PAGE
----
8. #8


    Yes, use the "PAL Standard" settngs if it's not widescreen, and forget about sizing your images ready to import into Premiere. Import your images as they come from the camera.

    When you load them in the source monitor (left side) they will appear full size. When you put them in the timeline they will appear in the record monitor (right side) but they will look different as this monitor always shows the frame size, pixel shape and resolution of your project settings "PAL Standard" in this case.

    So only part of your images will be seen in the window. You can use the handles to make adjustments, I can't remember where offhand, perhaps rightclicking on clip in the timeline, brings up a menu where you can just press fit to fill, but unless it happens to be the same frame aspect ratio as the video settings you will get black bars. Personally I prefer to go to the effects settings, and change sizes/positions there, then you can set keyframes to animate the changes to size/position over time.

    Something you need to remember is that video has a lower resolution than digital photo's. Photo's are traditionaly for printing and can be measured in a physical dimension "dpi". Video, PAL Standard in this case, is different. Regardles of the physical size of the television screen it is always 720x576 with rectangular shaped pixels (just a different ratio rectangle than widescreens 720x576).

    Video has a comparible dpi of 72dpi, so you often have way more to play with than you might think from a 300dpi (that will translate directly to 72dpi on import to Premiere) or over photgraph.

    Never scale your photo over 100% or you'll start to lose resolution, if it's a good quality picture scaling down shouldn't really cause problems.

    On a side note, that may be useful to someone. With a 1920x1080 HD camera, screen shots can be taken from the 72dpi video, and with dirtect translation to 300dpi (no dirty rescaling either up or down) the image comes out a nice size that is just a little larger than one of the standard postcard sizes that can be printed by many online print companies. Great for project marketing.


  9. Default

    Hello David,

    I think I'm getting there! It's just that when put them in the timeline they appear massive in the record monitor. I import the images as they are they are and and I can only see a small centre part. Is this OK and then use the handles to re-size? Will I still be able to pan and zoom etc?

    Should I set the PAL to say standard at 32 or 48 and does the record monitor automatically go to this size?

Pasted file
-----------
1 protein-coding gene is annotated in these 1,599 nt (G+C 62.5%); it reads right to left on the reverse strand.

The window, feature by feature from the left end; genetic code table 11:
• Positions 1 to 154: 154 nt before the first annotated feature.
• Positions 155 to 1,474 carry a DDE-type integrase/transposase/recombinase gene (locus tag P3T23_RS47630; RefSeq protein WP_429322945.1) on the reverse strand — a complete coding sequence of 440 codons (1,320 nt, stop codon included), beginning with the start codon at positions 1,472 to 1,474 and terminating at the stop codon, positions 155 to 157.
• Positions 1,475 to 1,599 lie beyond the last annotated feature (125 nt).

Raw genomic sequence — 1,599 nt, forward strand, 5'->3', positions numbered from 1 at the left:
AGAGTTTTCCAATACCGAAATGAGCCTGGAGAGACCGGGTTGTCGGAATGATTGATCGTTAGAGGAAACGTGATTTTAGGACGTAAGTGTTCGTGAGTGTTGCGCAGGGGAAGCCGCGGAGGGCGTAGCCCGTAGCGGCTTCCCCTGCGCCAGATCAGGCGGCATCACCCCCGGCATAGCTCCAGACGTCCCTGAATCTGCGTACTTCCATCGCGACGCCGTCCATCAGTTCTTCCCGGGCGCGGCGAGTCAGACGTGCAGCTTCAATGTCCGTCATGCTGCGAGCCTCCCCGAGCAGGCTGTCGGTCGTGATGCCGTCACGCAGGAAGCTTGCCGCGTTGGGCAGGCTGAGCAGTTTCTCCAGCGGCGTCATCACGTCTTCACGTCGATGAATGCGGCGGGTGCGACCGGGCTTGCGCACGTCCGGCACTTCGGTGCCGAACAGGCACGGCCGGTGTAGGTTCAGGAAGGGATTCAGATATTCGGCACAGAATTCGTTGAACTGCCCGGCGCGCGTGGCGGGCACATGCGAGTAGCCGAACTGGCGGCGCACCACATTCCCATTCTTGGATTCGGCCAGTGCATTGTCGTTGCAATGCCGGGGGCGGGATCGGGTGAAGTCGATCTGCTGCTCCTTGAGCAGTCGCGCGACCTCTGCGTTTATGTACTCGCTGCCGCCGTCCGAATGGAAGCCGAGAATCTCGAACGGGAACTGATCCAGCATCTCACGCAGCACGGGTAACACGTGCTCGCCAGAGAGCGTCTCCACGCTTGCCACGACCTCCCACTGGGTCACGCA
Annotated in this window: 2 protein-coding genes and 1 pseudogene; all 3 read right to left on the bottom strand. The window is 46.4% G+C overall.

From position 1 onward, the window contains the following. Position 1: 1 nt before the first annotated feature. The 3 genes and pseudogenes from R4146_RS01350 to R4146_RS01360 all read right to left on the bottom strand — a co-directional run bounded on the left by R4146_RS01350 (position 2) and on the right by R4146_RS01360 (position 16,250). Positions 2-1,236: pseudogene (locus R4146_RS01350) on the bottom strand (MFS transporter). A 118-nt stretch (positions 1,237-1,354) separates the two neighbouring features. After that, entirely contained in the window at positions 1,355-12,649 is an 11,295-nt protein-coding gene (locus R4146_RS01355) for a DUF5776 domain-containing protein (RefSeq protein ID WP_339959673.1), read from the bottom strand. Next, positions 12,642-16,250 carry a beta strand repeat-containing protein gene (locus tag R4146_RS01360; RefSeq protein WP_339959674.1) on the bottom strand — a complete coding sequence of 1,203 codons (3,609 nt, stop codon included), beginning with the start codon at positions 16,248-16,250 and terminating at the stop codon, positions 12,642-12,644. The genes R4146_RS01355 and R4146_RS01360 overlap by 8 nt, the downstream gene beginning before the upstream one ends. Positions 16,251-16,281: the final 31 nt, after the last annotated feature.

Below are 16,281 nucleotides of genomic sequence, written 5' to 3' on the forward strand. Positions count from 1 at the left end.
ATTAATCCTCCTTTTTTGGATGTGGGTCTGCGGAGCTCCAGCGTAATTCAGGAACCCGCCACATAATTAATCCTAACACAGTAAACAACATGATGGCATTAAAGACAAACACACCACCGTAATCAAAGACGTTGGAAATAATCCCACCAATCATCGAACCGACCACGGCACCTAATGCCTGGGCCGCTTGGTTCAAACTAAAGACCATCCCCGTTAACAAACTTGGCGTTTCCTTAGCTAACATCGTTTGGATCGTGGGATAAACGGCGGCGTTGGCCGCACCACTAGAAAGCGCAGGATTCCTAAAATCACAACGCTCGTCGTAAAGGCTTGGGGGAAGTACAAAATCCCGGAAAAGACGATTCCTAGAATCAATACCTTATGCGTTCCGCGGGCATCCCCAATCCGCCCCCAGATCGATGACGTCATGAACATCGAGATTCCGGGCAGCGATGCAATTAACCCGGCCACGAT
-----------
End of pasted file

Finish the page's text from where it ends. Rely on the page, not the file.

How do I get to effects settings, and change sizes/positions there, is it top left, video effects?

    I did try and re-size while using the handles in the record monitor but it seemed to jump a little when I played it at first.

    Thanks again David, I hope I'm not being a nuisance.

    Best wishes

  10. #10


    In the monitor on the left it dislays what you are inputting, the source clip, so it will show what ever size image/video you open at it's full size, so you will always see the full image of whatever it may be.

    The monitor on the right shows what you are outputting, so this will always be 720x576 for your project settings.

    Your photo that you are putting in has a dimension of much larger than 720x576 so what you are seeing is fine. Imagine the monitor on the left being like a photograph you have printed out, and the monitor on the right being like a photo frame with one of those border inserts. Parts of the photo hide behind the insert in a photo frame allowing the framer to make a nice composition. That's all that is happening here, you can move the photo around and reframe it to a desired position, or scale it down to be able to see more of it in the output frame.

    There is a tab at the top of the monitor on the left, it says "effect contols" if you open that, then select a clip on the timeline it opens up the controls for that clip and shows a mini timeline that represents that clip only. You can make adjustments to the effect properties in here, and setting keyframes on the mini timeline then moving along and changing the properties (and setting a new keyframe) animates the changes over time for that clip.

    Any effects that you apply to clip can have their properties adjusted/animated in the exact same way in here.